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Hilsa scarce as demand high for Pahela Baishakh in Sylhet

hilasaPrices of hilsa, which is considered a great delicacy during celebration of Pahela
Baishakh, have skyrocketed in the retail markets of Sylhet city on the back of the fish’s high demand and short supply over the week ahead of the festival. As part of the programme to welcome the Bangla New Year, different organisations in the city, like elsewhere, entertain their guests with traditional ‘panta bhat’ (watery rice) and fried hilsa in the morning.
But this time they have chosen to drop hilsa from their menu as things have gone haywire in the fish markets sending prices of the silvery delicacy to a dizzying height.
Production of hilsa has been on decline in different rivers, including the Padma and Meghna, and coastal fishing areas of the Bay of Bengal in the current season.
The supply of hilsa in the local markets has reduced to a great extent, resulting in escalation of prices of the silver fish.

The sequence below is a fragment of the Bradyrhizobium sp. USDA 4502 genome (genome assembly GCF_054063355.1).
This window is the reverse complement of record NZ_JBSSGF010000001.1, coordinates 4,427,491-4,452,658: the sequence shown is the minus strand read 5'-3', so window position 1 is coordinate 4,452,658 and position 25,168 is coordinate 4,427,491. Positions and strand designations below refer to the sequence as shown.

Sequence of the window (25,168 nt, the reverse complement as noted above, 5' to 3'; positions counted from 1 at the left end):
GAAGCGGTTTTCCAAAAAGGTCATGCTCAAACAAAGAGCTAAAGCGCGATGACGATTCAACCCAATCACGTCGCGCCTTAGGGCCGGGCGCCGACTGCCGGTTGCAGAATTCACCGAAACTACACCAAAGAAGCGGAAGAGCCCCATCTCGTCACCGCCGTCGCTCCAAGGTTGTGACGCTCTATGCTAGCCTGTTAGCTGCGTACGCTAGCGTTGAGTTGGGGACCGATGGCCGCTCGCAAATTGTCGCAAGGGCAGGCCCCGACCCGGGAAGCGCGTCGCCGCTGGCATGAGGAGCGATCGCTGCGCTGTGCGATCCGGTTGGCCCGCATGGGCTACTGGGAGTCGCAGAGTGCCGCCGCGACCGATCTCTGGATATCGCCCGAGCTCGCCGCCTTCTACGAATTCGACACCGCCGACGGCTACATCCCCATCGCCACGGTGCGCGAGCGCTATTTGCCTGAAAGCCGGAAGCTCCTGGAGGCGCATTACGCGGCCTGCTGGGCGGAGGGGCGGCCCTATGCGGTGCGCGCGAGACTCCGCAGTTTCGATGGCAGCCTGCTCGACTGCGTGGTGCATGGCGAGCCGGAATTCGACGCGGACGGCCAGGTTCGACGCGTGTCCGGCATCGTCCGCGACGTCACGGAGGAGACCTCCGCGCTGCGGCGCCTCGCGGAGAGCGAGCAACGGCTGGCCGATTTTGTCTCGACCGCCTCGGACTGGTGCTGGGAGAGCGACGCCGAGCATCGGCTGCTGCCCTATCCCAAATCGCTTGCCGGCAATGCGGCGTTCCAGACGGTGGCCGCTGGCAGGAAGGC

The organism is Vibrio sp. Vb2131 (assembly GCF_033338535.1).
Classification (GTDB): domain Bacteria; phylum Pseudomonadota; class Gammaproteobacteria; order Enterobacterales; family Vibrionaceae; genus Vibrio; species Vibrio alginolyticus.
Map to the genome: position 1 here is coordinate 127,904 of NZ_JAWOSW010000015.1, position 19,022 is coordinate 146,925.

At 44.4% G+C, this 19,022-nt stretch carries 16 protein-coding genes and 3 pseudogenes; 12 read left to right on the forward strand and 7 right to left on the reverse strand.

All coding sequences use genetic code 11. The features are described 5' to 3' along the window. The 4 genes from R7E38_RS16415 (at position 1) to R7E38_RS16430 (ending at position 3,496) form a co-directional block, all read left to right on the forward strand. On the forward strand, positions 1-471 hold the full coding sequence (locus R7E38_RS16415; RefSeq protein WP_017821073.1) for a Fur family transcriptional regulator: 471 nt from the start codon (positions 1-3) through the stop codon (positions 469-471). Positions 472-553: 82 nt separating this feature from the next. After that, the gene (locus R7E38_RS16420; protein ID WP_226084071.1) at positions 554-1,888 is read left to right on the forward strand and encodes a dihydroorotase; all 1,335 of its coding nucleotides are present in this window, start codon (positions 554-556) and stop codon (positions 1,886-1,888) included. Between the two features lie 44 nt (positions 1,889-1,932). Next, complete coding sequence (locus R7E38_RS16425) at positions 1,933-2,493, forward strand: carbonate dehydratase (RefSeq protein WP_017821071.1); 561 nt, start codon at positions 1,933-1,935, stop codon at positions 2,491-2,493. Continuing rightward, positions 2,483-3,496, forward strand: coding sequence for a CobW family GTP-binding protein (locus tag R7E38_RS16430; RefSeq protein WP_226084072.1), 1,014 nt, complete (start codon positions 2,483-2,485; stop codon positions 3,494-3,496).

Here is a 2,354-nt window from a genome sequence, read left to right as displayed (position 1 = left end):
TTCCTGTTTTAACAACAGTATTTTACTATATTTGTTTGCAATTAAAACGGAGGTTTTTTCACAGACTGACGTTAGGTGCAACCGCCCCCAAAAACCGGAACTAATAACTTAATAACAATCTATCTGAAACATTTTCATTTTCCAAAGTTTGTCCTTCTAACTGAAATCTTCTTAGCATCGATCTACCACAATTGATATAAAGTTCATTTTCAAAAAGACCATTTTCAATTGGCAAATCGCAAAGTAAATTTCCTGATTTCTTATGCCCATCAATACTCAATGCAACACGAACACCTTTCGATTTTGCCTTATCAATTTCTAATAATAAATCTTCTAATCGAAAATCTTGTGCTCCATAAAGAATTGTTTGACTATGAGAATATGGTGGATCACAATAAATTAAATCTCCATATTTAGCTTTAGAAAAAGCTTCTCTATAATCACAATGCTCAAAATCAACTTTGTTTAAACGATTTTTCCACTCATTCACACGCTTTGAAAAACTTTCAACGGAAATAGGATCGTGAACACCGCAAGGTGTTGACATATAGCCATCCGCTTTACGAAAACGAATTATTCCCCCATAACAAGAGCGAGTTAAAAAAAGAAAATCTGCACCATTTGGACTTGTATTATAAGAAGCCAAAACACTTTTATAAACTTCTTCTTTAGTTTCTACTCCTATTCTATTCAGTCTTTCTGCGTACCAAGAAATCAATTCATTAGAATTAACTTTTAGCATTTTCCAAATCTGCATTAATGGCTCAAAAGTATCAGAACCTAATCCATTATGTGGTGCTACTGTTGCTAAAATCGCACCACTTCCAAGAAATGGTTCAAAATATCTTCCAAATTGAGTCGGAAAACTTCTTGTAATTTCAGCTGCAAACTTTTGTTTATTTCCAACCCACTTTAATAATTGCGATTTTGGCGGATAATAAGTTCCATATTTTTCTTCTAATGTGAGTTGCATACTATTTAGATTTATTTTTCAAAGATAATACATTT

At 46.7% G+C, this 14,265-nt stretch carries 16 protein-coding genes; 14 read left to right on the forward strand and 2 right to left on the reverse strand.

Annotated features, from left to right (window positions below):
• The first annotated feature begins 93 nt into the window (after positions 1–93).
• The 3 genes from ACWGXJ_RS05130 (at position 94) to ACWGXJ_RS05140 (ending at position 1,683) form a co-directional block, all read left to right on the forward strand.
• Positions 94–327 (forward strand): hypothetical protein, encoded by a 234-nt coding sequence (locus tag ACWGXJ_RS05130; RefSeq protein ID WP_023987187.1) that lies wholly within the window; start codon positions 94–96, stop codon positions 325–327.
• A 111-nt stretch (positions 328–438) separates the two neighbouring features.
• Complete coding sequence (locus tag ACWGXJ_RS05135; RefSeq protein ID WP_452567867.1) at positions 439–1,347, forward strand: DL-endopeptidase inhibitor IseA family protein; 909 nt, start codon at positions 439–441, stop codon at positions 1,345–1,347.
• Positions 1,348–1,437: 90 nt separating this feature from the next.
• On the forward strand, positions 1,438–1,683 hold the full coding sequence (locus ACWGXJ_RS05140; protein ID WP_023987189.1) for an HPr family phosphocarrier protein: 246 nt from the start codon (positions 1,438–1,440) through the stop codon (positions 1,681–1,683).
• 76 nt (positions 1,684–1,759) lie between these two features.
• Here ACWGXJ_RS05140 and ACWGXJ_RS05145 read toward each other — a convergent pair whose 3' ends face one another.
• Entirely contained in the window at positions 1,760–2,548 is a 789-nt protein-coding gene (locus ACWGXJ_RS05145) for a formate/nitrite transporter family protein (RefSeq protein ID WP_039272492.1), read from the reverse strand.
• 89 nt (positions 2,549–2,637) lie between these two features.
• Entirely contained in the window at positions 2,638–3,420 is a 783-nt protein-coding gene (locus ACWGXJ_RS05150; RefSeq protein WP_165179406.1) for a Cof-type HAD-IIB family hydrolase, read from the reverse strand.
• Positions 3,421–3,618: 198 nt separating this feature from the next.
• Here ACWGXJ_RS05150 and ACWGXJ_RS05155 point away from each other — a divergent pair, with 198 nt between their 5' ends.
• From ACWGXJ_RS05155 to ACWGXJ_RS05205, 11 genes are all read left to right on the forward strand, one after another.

The fish fry and the young fish cannot grow mature due to their indiscriminate netting.
Common people are not being interested at all to buy the fish as it has become a high-priced buy, affordable only to a few fortunate.
Increased demand due to Pahela Baishakh amid shortage of supply has caused the price hike, said hilsa trader Jasim Uddin Molla.
Nijam uddin hilsa retailer of Bondor Bazar in the city, said, “Now a hilsa weighing up to 600 grams is selling at Tk 700-800 per kg, a hilsa weighing up to 800-900 grams at Tk 900-1,000 per kg while the fish weighing up to 1,000 grams or over is priced at
Tk 1,400-1,600 per kg.”
He also said, “Last year, hilsa price rose to the range of Tk 400-500 per kg on the occasion of the new year day, but this year it rose to Tk1,000 per kg,”
Foysal Ahmed hilsha trader of Kazir Bazar in the city said, “Fishermen are busy catching large quantities of hilsha to make more money, but most of them are frustrated due to poor catch of this delicious fish.”
He also said that each hilsa is sold at an exorbitant price in Sylhet city as bulk of the fish is smuggled out to India.
District fisheries officer of Sylhet said catching hilsa fish depends on favourable condition, but the weather condition of March-April period of this year was not very favourable.
In the month of Chaitra in the Bengali calendar, rainfall occurred only for a few days.
He hoped that, if weather remains favourable, a large number of hilsa will be caught by the fishermen.
DFO also said that according to an act of 1950, catching and selling of fish fries are punishable offences.